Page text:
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India’s Growth Model: A Need for Change

By Suranjana Nabar-Bhaduri (Guest Blogger)

India has been cited as an example of an alternative development strategy under which economic growth in the early stages of development is service sector-led rather than manufacturing-led. The international press has heralded its exemplary growth performance, projecting it as one of the emerging market economies that will take over the world economy. As expected in the process of development, the share of the agricultural sector in GDP has decreased over time. However, the share of the manufacturing sector has not shown any significant increase. Rather, the services sector has emerged as the main contributor to India’s economic growth, especially since the 1990s. Evidence suggests that between 1993 to 2007, more than 60 per cent of the increase in India’s GDP was driven by an increase in services GDP. This growing importance of the service sector is partly the result of a meteoric rise in services exports, mainly software and information technology (IT)-enabled services. This performance has been greatly associated with the offshoring process in the developed world, and India’s ability to provide English-speaking workers at relatively lower wages. India’s trade balance and current account have shown persistent deficits, and it has relied on earnings from services exports, remittance inflows, and capital inflows to sustain these deficits.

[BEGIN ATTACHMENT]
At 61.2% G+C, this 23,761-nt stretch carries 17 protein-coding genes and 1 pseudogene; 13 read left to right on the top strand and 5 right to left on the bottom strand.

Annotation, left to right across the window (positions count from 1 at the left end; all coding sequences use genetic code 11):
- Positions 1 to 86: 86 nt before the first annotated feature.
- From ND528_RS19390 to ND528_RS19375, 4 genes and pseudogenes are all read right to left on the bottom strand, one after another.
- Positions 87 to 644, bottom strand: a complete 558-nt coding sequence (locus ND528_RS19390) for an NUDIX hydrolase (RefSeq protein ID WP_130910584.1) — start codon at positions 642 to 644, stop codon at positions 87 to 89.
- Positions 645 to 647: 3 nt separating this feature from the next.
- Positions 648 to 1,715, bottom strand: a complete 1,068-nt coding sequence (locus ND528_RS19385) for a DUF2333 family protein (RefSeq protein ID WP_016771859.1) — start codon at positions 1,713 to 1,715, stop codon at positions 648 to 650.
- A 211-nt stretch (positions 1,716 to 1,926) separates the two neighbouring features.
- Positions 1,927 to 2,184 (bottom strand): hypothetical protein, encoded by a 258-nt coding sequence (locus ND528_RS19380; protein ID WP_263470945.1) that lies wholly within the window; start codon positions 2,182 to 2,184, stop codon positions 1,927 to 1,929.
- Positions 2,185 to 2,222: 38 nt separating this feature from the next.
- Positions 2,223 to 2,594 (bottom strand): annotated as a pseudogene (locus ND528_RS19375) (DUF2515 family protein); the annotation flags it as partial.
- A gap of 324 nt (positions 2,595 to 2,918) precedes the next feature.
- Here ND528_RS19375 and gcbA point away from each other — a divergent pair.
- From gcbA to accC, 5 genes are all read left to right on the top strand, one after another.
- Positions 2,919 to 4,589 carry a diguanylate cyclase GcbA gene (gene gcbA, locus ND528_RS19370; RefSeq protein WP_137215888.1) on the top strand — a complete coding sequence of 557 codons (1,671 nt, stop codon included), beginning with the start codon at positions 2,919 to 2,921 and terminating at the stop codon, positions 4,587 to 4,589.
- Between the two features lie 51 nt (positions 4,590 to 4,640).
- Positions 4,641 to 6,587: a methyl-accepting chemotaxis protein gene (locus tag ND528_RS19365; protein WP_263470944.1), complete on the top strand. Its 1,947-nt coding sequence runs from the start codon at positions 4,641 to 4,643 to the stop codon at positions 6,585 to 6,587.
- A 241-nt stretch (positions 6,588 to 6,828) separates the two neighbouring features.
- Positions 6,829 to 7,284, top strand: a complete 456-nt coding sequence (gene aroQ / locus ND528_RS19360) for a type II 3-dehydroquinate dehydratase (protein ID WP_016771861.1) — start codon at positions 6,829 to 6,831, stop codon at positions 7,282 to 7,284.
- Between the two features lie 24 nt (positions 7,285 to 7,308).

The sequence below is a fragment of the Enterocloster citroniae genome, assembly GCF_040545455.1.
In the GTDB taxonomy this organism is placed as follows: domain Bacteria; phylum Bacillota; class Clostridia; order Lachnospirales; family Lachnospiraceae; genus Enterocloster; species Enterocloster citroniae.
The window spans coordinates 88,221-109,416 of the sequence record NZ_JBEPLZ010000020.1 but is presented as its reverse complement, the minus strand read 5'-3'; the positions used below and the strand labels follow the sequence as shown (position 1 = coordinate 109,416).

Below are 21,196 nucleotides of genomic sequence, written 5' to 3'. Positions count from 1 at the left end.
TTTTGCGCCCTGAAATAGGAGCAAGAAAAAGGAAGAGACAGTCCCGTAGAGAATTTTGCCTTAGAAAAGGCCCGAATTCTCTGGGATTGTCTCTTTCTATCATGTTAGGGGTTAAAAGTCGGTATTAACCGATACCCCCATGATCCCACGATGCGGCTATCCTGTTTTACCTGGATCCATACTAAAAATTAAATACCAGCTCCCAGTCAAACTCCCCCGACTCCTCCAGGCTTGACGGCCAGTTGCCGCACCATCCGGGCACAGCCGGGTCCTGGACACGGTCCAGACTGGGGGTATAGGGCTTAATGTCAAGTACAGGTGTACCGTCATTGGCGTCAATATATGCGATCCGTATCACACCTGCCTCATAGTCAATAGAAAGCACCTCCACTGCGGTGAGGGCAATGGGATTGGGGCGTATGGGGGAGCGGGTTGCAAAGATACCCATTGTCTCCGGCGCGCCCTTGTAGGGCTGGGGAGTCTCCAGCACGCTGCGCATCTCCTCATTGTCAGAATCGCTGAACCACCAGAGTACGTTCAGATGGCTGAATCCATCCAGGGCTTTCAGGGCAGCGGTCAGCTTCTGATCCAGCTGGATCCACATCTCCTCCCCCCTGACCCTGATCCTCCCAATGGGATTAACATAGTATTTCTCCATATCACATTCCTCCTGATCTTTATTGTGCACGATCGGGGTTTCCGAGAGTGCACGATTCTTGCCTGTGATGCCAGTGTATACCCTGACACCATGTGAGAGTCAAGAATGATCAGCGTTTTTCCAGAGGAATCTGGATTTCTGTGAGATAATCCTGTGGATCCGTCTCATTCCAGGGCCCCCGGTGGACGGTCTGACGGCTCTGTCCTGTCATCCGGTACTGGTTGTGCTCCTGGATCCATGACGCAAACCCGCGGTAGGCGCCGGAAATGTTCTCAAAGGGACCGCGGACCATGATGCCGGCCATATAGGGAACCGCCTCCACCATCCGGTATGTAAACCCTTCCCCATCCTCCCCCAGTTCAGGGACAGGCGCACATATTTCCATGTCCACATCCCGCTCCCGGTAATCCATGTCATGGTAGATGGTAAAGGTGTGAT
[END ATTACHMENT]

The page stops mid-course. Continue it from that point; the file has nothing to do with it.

When one evaluates the ability of this current growth path to generate inclusive and sustainable development, the picture is far from promising. The contribution of the IT-enabled services and the IT industry to employment generation has been miniscule, given the size of the Indian workforce, and the fact that a major part of this workforce remains rural and unskilled. While the total estimated size of the Indian workforce is more than 450 million, total employment in these services is only around 2 million workers. The rest of the employment in the services sector has been in low-productivity self-employment services in the unorganized sector. Furthermore, employment in IT-enabled services and the IT sector falls way short of the annual increment of around 12 million in the Indian workforce. 65 per cent of India’s population of nearly 1.2 billion people is now below the age of 25, leading to the emergence of a young population, a fall in the dependency ratio and a rise in the worker-population ratio. Without concrete policy efforts to accelerate the growth and expansion of agriculture and manufacturing, India cannot tap into the demographic advantage of a relatively young population by providing productive employment for both expanding output, and making the process of growth more inclusive. Equally important, there remain the questions of meeting the needs of food, clothing, investment and industrial products that must constitute a large part of consumption before a sufficiently high standard of living can be attained.